Posted by Daniel Coury, MD, medical director of Autism Speaks Autism Treatment Network (AS-ATN) and a developmental-behavioral pediatrician with Nationwide Children’s Hospital, in Columbus, Ohio. Nationwide Children’s Hospital is one of 17 AS-ATN centers across North America.
Every spring, the major medical societies hold their annual conferences, and participants discuss the results of the latest research and innovations. I attend several of these meetings every year and am always pleased to share information with our community of families.
Today, I want to describe the progress we reported at this year’s Combating Autism Act Initiative (CAAI) meeting. The title of the conference says a lot: “Putting the Pieces Together: Improving Access, Quality and Integration through CAAI.”
The Combating Autism Act, passed by Congress in 2006 and renewed in 2011, provides funds for conducting research, developing practice guidelines and sharing this vital information with professionals and families. Through the Health Resources and Services Administration, this funding supports the AS-ATN’s role as the Autism Intervention Research Network on Physical Health (AIR-P). Together, the AS-ATN and AIR-P form a productive collaboration that does much more than either could do separately.
Involving families in specialty care
At this year’s CAAI meeting, I was one of many healthcare providers from medical centers, state programs and private practice.
I participated in a panel on improving quality of care. Panelists described the progress being made in improving standards for managing sleep problems and constipation issues for individuals on the spectrum. We emphasized how our AS-ATN/AIR-P work has demonstrated that these medical issues can be treated successfully. The key: close contact with families combined with sensitive adjustment of treatment strategies.
More important than the technical details of medical management are the methods we’ve developed to connect with families to facilitate this close monitoring and ongoing treatment modification.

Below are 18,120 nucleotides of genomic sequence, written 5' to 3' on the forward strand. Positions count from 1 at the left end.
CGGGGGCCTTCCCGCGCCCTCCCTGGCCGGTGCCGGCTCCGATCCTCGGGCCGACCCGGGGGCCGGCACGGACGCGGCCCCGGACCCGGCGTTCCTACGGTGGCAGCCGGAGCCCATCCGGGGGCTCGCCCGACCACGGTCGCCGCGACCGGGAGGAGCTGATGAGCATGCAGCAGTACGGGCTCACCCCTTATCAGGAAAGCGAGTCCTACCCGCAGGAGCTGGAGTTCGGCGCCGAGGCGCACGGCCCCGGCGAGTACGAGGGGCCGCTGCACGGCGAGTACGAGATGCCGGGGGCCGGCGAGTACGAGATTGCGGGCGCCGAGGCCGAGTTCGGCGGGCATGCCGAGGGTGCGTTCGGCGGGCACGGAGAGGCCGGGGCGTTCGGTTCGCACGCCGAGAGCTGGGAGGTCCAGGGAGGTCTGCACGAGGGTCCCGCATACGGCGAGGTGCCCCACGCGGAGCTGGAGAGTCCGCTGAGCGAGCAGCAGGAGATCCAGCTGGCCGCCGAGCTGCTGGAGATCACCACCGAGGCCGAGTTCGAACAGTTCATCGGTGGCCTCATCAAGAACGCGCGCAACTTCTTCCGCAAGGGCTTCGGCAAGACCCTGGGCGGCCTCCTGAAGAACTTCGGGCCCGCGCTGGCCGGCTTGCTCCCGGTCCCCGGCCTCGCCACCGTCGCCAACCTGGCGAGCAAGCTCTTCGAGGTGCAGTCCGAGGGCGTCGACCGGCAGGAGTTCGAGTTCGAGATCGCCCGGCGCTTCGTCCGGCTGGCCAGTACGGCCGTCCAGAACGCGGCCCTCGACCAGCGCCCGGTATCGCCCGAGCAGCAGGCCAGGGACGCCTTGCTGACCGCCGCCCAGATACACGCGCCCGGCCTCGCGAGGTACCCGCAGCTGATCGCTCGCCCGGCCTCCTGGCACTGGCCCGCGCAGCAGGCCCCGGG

In some cases, we use traditional phone contact. In others, we stay in close contact by e-mail or text-messaging. We’re hoping to develop apps for smart phones and tablet PCs that will enhance this communication further. In these ways, we can promptly adjust treatment plans in response to a child’s symptoms.
I see this type of innovation as vital to increasing the availability of autism specialists across the country. In particular, we want to see our AS-ATN specialists become more available for consultation and collaboration with primary care providers in every community.
Improving access to care
Other work by the AS-ATN/AIR-P has focused on improving access to autism specialty care. Autism’s rising prevalence has overloaded our nation’s autism specialists. This, in turn, has produced long waiting times, missed diagnoses and under-treatment.
To increase our capacity to deliver care, our AS-ATN/AIR-P sites at Cincinnati’s Children’s Hospital Medical Center and Columbus’s Nationwide Children’s Hospital are using “quality improvement science.” These methods analyze factors such as the providers in the system, the demands for their services and the needs of our families. It also follows how patients and families move through the system and what occurs at each step.
This gives us a clearer understanding of the demands on our system. Importantly, it has also produced a helpful assessment of what we’re capable of doing with existing resources.
In response, we changed certain processes to improve efficiency and increase access to services. This not only helps children and families today, it helps ensure that that future improvements will have the maximum benefit for families.
In fact, at the CAAI conference we demonstrated that our two sites were able to dramatically reduce wait times and increase access to care without adding more healthcare providers.
As we share these techniques within and beyond the AS-ATN network, we can improve care for thousands of individuals with autism across the United States and Canada – including those who don’t live near one of our centers.
Everyone attending the conference left with new ideas to implement in their home communities and new contacts who will be able to provide assistance in the future.
Clearly, the Combating Autism Act is improving autism care today and on its way to transform care for tomorrow. We’re pleased that the AS-ATN/AIR-P is an active part of these exciting activities and promise to redouble our efforts on behalf of all our families.
Editor's note: The Combating Autism Act will expire in September 2014, ending federal research funding dedicated to autism unless Congress reauthorizes the law. Autism Speaks will be working with our champions in Congress on a reauthorization campaign. Learn more at Advocacy.
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